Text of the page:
Over the ten years that the families pursued justice in Ohio state and federal courts, the testimonies from the Ohio National Guard and ranking decision-makers supported the ludicrous claim that no order to fire was given. An order would have implicated higher-ranking officers and would have led to court-martials for those involved. Since an admission of command responsibility for the shootings was not forthcoming, it became our job to prove them wrong. This was almost impossible"until now.
The Plain Dealer investigation produced a copy of an audio tape recorded by a student using a microphone on his dormitory room window ledge. This tape surfaced when Alan Canfora, a student protester wounded at Kent State, and researcher Bob Johnson dug through Yale Library's collection on 1970 Kent State to find a CD with the tape recording on it from the day of the shootings. Paying $10 to have a duplicate made, Alan listened to it and immediately knew he probably held the only recording that might provide proof of an order to shoot. Three years after the tape was found, the Plain Dealer commendably hired two qualified forensic audio scientists to examine the tape. They verified an order for the guards to "prepare to fire'.
Shortly after the tape was publicized a remarkable event unfolded in another part of the world with direct parallels to Kent State. British Prime Minister David Cameron formally apologized before Parliament for the events and killings of Bloody Sunday.
As you may recall this event occurred on January 30, 1972, when British paratroopers opened fire on demonstrators in Northern Ireland and 14 civilians were shot and killed and others wounded. The bloodshed led to a major escalation of the "Troubles" in Northern Ireland, which have only recently largely subsided. Like Kent State, the military shot and killed its own unarmed citizens.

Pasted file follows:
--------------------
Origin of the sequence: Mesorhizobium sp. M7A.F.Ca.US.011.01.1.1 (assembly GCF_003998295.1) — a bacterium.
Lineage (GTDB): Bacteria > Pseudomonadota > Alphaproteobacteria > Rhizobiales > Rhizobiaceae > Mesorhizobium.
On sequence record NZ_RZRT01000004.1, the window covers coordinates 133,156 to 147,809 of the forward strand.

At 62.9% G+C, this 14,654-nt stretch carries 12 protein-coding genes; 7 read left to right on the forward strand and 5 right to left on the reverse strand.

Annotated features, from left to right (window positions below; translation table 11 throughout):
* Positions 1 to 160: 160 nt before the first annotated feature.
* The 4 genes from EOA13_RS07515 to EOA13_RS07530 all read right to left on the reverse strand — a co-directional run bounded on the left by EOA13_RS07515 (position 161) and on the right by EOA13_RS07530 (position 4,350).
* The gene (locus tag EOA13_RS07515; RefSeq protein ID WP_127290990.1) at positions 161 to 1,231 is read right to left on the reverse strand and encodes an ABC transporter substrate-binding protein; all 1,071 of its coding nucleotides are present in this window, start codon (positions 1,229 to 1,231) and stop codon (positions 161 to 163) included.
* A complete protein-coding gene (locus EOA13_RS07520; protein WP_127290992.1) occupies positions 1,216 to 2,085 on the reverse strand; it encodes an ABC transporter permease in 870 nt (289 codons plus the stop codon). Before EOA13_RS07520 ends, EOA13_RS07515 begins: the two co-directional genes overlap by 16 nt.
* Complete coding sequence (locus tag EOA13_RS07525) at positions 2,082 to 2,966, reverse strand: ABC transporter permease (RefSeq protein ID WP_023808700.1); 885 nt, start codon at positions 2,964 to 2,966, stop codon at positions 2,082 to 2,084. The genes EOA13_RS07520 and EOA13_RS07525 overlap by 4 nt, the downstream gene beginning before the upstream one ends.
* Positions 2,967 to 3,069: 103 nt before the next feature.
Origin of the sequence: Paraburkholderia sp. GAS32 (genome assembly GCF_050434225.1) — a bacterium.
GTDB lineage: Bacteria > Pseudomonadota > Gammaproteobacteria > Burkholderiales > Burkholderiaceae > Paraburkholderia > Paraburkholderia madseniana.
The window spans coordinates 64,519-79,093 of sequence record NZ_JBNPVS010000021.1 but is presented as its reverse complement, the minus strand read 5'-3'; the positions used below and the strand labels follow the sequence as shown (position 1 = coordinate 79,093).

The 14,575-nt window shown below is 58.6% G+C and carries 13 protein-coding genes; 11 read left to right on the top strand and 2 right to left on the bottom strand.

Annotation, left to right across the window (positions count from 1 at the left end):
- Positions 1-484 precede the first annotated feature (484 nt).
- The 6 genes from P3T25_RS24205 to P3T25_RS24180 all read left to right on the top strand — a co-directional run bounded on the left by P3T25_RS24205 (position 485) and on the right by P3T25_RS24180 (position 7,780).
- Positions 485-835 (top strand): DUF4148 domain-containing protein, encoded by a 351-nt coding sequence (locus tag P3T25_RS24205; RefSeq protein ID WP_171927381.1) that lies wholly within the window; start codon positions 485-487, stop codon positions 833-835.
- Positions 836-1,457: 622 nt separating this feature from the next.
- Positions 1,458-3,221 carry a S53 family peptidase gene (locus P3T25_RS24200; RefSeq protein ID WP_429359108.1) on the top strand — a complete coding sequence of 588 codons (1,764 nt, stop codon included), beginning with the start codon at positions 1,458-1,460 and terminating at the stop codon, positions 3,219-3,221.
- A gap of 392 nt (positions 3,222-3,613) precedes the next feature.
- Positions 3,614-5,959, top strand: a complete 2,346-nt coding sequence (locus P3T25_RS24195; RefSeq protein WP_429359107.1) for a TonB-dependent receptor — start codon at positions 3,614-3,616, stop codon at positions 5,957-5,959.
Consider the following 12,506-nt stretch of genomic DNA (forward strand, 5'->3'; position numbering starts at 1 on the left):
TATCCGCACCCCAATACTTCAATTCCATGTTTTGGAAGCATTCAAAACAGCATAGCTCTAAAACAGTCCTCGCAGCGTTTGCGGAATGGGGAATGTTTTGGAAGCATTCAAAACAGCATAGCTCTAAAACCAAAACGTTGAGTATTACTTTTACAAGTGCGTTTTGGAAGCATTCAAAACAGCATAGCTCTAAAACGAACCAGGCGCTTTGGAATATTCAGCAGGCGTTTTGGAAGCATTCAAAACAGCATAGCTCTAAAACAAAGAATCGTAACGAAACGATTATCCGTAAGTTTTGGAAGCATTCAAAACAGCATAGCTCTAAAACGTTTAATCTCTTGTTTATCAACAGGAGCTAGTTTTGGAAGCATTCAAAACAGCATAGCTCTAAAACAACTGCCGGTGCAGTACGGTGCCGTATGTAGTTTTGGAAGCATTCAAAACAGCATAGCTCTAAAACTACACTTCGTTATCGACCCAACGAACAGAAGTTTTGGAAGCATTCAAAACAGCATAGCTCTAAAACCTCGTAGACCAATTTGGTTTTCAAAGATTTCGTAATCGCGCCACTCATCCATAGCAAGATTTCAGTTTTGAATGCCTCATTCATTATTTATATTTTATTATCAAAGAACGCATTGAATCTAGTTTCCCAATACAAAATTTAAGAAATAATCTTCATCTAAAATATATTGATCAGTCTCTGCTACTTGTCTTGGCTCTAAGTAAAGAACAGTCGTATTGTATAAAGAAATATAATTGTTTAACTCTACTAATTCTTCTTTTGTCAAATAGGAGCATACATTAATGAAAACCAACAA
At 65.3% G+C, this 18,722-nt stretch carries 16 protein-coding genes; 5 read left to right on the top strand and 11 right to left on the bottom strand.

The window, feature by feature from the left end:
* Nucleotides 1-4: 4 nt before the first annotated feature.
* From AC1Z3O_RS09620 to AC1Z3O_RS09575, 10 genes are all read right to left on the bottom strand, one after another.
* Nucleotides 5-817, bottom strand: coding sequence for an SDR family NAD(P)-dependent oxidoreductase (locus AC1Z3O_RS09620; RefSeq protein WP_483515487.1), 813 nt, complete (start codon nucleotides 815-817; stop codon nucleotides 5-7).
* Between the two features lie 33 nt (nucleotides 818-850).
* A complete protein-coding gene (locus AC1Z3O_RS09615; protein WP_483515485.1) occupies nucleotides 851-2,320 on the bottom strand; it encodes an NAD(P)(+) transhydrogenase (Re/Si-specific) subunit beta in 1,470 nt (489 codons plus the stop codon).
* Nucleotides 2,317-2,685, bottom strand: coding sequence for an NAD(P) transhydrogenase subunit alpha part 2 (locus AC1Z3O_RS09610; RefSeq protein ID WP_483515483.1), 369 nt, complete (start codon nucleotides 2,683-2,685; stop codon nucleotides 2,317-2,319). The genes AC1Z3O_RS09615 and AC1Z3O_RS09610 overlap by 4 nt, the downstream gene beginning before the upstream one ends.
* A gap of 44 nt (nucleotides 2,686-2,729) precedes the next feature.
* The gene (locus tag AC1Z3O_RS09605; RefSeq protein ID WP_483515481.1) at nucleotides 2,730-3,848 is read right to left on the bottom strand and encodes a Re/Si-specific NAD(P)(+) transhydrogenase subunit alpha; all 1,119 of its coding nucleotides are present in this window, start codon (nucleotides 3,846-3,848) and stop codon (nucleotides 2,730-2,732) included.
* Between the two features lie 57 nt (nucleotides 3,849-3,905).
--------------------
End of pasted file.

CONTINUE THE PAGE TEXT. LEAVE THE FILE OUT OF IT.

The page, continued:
After 12 years of exhaustive study by an independent judicial commission set up by the British government, the findings spurred this apology from Prime Minister David Cameron. I am moved to think how these words could apply to Kent State in our country:
"What happened should never, ever have happened.
"The families of those who died should not have had to live with the pain and hurt of that day, and with a lifetime of loss.
"Some members of our armed forces acted wrongly, the government is ultimately responsible for the conduct of the armed forces, and for that, on behalf of the government, indeed, on behalf of our country, I am deeply sorry."
While news of the Bloody Sunday apology begins to spread and settle, original participants are beginning to call for even greater steps to condemn the higher-ranking officers that made this deadly decision to shoot and kill.
As I watch from my perch in America, I ponder the complexities of apologies and our need for truth in the Kent State killings of 1970.
From conversations with others who were present at and witnessed the shootings at Kent State, I know that we all wish to have the truth revealed in 2010 and applaud Britain's important first step to address the harm caused by Bloody Sunday. And I have to ask: what will it take for America to heal the wounds of Kent State?